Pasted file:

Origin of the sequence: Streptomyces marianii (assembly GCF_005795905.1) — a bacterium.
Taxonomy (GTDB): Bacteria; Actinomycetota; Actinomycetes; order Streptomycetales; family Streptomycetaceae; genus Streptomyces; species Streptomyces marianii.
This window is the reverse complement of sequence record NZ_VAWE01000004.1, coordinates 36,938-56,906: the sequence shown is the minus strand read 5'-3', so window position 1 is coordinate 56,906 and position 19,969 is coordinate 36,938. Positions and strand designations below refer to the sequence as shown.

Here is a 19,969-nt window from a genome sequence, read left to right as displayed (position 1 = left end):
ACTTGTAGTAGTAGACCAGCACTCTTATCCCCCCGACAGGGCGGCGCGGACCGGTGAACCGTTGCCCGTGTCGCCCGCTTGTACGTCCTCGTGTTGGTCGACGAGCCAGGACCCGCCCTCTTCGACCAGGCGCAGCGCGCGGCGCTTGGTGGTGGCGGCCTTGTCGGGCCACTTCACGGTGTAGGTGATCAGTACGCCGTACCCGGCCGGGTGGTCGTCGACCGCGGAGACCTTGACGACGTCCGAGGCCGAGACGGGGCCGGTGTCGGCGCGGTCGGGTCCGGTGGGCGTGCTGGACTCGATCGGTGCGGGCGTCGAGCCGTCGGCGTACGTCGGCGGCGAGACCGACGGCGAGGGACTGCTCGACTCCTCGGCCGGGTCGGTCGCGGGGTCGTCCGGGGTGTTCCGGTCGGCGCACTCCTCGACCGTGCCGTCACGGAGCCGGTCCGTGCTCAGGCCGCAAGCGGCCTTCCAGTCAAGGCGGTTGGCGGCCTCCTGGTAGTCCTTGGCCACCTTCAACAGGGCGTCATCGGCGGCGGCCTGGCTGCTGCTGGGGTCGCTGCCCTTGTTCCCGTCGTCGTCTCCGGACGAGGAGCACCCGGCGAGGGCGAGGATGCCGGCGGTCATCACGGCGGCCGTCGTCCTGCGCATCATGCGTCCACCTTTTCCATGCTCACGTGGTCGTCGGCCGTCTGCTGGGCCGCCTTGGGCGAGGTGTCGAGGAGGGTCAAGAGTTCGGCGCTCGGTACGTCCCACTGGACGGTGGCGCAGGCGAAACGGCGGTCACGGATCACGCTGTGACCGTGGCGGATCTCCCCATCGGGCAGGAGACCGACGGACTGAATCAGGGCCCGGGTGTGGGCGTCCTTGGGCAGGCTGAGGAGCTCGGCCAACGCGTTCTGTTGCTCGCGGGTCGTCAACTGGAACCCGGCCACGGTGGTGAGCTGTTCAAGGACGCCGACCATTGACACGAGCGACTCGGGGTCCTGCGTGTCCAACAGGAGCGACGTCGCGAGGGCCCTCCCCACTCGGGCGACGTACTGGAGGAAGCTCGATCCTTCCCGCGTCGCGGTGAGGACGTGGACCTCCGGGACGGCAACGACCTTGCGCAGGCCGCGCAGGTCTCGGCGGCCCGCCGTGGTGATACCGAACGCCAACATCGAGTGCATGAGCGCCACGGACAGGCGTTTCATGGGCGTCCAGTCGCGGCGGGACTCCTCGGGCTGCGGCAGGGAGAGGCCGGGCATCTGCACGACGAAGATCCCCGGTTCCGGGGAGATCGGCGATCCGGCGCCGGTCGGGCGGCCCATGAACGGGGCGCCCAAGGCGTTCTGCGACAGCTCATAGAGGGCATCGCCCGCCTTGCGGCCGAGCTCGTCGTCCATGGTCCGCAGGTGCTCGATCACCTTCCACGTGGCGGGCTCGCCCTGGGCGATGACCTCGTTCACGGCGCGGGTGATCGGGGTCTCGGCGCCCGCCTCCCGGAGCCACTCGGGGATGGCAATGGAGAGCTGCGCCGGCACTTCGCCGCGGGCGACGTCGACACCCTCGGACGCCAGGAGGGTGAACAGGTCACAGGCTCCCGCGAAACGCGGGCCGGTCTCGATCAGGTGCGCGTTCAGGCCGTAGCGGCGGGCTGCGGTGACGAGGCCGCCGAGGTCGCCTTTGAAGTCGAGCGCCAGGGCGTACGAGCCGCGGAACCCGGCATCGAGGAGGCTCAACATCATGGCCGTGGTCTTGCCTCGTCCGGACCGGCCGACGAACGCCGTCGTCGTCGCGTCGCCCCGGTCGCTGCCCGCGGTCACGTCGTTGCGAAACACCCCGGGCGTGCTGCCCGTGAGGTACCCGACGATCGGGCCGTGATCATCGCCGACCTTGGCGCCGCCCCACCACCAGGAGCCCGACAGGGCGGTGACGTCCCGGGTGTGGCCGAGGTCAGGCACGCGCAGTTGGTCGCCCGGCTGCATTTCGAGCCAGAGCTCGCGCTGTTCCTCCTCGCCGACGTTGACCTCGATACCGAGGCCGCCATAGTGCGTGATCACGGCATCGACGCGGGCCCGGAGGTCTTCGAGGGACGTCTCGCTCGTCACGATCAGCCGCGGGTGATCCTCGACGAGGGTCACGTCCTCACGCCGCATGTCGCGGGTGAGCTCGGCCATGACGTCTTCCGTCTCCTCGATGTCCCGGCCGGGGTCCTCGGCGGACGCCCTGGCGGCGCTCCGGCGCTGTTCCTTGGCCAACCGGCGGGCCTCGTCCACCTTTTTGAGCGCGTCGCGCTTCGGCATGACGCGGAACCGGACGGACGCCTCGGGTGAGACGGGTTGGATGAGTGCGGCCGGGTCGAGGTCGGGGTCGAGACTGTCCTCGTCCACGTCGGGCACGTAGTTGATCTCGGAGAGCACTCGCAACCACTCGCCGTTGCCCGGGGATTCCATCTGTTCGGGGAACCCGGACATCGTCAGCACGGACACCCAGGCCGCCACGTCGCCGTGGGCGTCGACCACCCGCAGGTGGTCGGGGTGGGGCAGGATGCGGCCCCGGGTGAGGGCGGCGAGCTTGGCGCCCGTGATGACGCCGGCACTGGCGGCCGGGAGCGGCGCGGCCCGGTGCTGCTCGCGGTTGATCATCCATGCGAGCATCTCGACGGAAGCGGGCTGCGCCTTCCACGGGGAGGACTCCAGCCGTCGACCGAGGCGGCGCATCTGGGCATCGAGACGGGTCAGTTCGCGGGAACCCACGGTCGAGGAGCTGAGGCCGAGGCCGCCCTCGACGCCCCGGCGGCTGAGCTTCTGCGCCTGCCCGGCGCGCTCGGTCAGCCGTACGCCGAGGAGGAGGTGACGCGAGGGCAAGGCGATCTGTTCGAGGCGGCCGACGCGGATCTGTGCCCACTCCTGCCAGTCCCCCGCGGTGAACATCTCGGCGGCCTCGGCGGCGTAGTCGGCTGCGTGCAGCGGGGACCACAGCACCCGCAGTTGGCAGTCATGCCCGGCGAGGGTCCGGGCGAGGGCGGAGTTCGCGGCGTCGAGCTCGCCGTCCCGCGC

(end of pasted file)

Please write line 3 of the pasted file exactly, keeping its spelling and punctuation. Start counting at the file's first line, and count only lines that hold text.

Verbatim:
This window is the reverse complement of sequence record NZ_VAWE01000004.1, coordinates 36,938-56,906: the sequence shown is the minus strand read 5'-3', so window position 1 is coordinate 56,906 and position 19,969 is coordinate 36,938. Positions and strand designations below refer to the sequence as shown.